Up at 0515 and on the Scoot 15 minutes later. A very quick run from the hotel to Eagles Nest staging area. CHILLY run for myself and another Road Guard. No one around, mountain road, can't see those pesky speed limit signs, and, feelin' cocky!!
The Staging area is outside the Eagles Nest Community Center - the fire department, VFW, and the city itself have set up a full blown breakfast with plenty of coffee. While waiting for the rest of the riders to show up I have a few minutes to talk to the locals. They ask about my service, about the service of the others, and they very lightly ask about the Memorial - they assume that there is a certain amount of privacy and memories. They seem to understand the Memorial even though many were never directly affected by Vietnam. They are very respectful. Eagles Nest and Angel Fire make a little money from our presence - hotel rooms, a little gas sales, and a little food. But, the bulk of the food and fuel was donated by them. I would think that at best, they break even. And when we form for the ride, they cheer us, wish us God Speed and a safe journey. They thank us for our past service, they thank us for doing the Mission, and they treat us like hero's. Its unreal.
Time to leave. It's cloudy, there is a light mist, its pretty chilly, and the road out is like the road in. Twisty, delightful, but dangerous so we take it slow. We pass a herd of Buffalo, and a herd of what appears to be Moose. The police escort have lights flashing but out of deference to our request, no sirens - the country is to beautiful to be awakened - its serene. And Angel Fire needs to stay that way.
We pull into another small town where we stop for a ceremony welcoming us home and on our Mission - and again with praise for us. We literally don't even put down the kickstands, we just listen, watch and wait. This town has not benefited financially in ANY way as we are just passing thru. It appears that every resident is out to wave flags and cheer. In all these stops, ALL the police and ALL the fireman come out - not only do they cheer, but in all cases, they salute us.
Then down the highway to Raton and free food and again, fuel. And again, we are not spending any money there. It a pure thank you to us, again. Police escort, parade, and then back up on the freeway for a100 mile run to our next stop.. We will do a total of 346 miles today - its a fairly long run as we pretty much stay on surface streets and OLD highways that take us thru small towns and communities. With the same "results" - people cheering, waving flags, touching us - that's the part that gets to me. They want to touch us - its a sign of respect, a sign of sympathy I guess, and all very sincere. On the surface streets the civilians love the sounds of the bikes so we rev a lot, lean on the horns and sirens, and flash our lights. On the freeways, when coming up on an overpass, it looks like a line of flags. When you get closer, you see that each flag is being waved by both kids and adults. Thumbs up, cheering, waving, applauding - ALWAYS the same. I wish I could film the whole thing and make it mandatory viewing in places like Berkeley, Santa Cruz, San Francisco, etc. Heck, put it on national TV, show it overseas.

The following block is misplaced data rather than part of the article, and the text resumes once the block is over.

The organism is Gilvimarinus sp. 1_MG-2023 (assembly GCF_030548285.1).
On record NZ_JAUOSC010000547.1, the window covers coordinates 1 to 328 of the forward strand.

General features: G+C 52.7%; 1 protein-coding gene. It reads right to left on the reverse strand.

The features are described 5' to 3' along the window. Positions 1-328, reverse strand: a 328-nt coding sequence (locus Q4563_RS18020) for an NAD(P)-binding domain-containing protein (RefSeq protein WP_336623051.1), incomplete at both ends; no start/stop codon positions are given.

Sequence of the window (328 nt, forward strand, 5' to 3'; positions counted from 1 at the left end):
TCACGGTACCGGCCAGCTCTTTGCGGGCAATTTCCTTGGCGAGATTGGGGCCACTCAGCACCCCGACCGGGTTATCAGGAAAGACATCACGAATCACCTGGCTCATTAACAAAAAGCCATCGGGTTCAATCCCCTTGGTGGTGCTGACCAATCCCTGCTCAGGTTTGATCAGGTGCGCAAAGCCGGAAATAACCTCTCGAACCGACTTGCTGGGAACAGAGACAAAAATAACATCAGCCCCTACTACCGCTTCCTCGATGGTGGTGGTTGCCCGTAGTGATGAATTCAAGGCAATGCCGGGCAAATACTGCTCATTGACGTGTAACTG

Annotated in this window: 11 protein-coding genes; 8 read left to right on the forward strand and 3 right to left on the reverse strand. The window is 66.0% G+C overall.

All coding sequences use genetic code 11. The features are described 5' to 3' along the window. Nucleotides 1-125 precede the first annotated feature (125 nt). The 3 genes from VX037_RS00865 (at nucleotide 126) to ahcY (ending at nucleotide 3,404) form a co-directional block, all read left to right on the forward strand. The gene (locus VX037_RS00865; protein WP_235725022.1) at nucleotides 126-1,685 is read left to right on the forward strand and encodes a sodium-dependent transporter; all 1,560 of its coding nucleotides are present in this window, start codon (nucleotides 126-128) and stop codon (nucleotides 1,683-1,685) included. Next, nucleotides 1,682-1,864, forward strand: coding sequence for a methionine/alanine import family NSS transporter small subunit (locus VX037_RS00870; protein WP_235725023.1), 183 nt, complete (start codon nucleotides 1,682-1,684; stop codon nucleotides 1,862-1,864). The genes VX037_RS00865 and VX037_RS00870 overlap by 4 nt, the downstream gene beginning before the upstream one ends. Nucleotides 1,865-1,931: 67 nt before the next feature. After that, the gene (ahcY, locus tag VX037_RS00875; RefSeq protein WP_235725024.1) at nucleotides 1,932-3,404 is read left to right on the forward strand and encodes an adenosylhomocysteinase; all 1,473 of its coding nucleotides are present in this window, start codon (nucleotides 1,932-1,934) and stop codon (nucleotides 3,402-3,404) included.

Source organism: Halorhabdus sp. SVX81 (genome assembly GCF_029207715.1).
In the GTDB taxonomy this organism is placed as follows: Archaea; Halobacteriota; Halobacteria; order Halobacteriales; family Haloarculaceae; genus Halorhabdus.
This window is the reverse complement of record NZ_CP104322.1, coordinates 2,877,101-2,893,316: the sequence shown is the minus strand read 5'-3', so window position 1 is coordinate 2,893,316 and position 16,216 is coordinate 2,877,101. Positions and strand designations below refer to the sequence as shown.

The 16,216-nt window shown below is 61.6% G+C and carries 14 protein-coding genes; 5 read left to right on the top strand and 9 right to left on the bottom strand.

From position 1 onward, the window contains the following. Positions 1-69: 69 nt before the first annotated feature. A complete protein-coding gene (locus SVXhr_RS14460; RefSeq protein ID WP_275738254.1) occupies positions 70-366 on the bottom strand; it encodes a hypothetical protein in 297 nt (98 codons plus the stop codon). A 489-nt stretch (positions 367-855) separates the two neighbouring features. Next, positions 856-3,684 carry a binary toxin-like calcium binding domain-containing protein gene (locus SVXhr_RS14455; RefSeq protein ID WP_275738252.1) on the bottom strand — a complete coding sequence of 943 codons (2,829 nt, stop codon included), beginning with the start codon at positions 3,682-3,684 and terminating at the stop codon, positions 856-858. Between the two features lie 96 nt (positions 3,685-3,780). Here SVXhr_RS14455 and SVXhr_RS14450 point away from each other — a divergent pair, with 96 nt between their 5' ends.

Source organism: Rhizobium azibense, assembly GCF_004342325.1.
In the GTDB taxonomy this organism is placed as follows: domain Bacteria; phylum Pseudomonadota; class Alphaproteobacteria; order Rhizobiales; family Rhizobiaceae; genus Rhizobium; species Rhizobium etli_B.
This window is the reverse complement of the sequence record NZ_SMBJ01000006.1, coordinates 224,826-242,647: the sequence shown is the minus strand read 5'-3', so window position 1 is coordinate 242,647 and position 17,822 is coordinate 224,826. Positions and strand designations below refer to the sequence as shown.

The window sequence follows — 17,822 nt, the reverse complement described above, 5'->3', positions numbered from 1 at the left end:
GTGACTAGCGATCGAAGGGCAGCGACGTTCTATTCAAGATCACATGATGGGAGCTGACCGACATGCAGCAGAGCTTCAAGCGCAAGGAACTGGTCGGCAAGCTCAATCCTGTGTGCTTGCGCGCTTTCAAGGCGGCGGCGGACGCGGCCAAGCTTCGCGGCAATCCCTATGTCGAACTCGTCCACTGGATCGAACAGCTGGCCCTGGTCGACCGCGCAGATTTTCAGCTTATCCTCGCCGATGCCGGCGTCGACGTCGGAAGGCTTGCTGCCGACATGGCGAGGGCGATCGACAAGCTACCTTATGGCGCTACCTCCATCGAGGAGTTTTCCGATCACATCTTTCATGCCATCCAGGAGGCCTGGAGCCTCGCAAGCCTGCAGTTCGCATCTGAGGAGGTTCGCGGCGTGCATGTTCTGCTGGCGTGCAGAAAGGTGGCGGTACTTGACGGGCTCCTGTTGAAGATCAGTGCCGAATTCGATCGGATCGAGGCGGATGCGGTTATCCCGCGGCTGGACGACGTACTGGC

On the highway, the Road Guards will come out of our own pack and cruise up and down the group keeping everyone spaced properly and moving at a constant speed. We also look for trouble spots - construction, garbage on the road, cars and trucks pulling into our formation or spending to much time next to us (taking pictures) and possibly drifting into our lanes. I think the Road Guards do about 150% more mileage. When we road block on the surface streets we then have to catch up and we ride lead so it can take awhile. But driving past the length of the formation, you really feel proud to be riding with these men and woman - there a great bunch of people, all pretty friendly, all sincere in what they're doing. I saw many of these faces a year ago but we apparently get about 25% new faces.
Finally, we get to Burlington, Co. Again a parade and free food. The gas was off set - it only cost $ 5.00 a tank full. The VFW had a huge dinner for us, a band, and the almost normal crowd of patriots thanking other patriots.
The motel I stayed at (most of us stayed at) was interesting. The rooms were huge. They did smell a little, when I asked for ice, they gave it to me in a plastic bag (no ice buckets), the wifi in the rooms didn't work, the wifi in the lobby worked if you sat in a specific place, the showers were a single controller BUT you had your choice of scorching hot, or freezing cold - if you had a hand free and moved the lever back and forth quick enough you could actually take a shower. I noticed that water was leaking from the top of the shower head but when I tried to hand tighten it, the duct tape came off in my hand!! OOHHRRAAHH - lets put this place in for a Michelin 5 star rating!!
An emotional day - all the well wishing and pats on the back make you remember what so many did not receive. It makes you think about what caused this to begin with. I'm not being unappreciative - its a very warm feeling. None the less.
Off to bed - long day, time to sleep. And tomorrow, the Mission rules.
After a long day, it was at least nice to sit without ear plugs!!
June 23 in U.S. military history
1 day ago